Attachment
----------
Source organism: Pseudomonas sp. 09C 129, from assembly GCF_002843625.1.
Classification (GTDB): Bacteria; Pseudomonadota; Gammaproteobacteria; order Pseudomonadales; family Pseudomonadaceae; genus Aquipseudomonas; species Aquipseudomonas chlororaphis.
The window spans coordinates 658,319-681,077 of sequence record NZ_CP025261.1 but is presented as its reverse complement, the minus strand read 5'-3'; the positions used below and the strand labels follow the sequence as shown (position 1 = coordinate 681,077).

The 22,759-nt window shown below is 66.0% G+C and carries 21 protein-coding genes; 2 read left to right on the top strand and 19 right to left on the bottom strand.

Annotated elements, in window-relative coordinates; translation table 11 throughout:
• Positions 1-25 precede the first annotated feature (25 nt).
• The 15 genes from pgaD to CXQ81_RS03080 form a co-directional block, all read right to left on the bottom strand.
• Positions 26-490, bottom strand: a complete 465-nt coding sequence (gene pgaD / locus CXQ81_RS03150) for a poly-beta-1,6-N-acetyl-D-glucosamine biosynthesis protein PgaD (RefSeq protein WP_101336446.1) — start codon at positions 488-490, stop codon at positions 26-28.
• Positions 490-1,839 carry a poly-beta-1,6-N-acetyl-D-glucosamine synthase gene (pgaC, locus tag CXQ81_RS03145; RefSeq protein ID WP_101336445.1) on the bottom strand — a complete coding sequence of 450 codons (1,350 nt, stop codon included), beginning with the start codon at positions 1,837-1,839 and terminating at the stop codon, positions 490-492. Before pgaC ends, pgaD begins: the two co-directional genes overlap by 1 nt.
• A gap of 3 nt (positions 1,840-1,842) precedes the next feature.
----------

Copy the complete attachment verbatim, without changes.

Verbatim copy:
Source organism: Pseudomonas sp. 09C 129, from assembly GCF_002843625.1.
Classification (GTDB): Bacteria; Pseudomonadota; Gammaproteobacteria; order Pseudomonadales; family Pseudomonadaceae; genus Aquipseudomonas; species Aquipseudomonas chlororaphis.
The window spans coordinates 658,319-681,077 of sequence record NZ_CP025261.1 but is presented as its reverse complement, the minus strand read 5'-3'; the positions used below and the strand labels follow the sequence as shown (position 1 = coordinate 681,077).

The 22,759-nt window shown below is 66.0% G+C and carries 21 protein-coding genes; 2 read left to right on the top strand and 19 right to left on the bottom strand.

Annotated elements, in window-relative coordinates; translation table 11 throughout:
• Positions 1-25 precede the first annotated feature (25 nt).
• The 15 genes from pgaD to CXQ81_RS03080 form a co-directional block, all read right to left on the bottom strand.
• Positions 26-490, bottom strand: a complete 465-nt coding sequence (gene pgaD / locus CXQ81_RS03150) for a poly-beta-1,6-N-acetyl-D-glucosamine biosynthesis protein PgaD (RefSeq protein WP_101336446.1) — start codon at positions 488-490, stop codon at positions 26-28.
• Positions 490-1,839 carry a poly-beta-1,6-N-acetyl-D-glucosamine synthase gene (pgaC, locus tag CXQ81_RS03145; RefSeq protein ID WP_101336445.1) on the bottom strand — a complete coding sequence of 450 codons (1,350 nt, stop codon included), beginning with the start codon at positions 1,837-1,839 and terminating at the stop codon, positions 490-492. Before pgaC ends, pgaD begins: the two co-directional genes overlap by 1 nt.
• A gap of 3 nt (positions 1,840-1,842) precedes the next feature.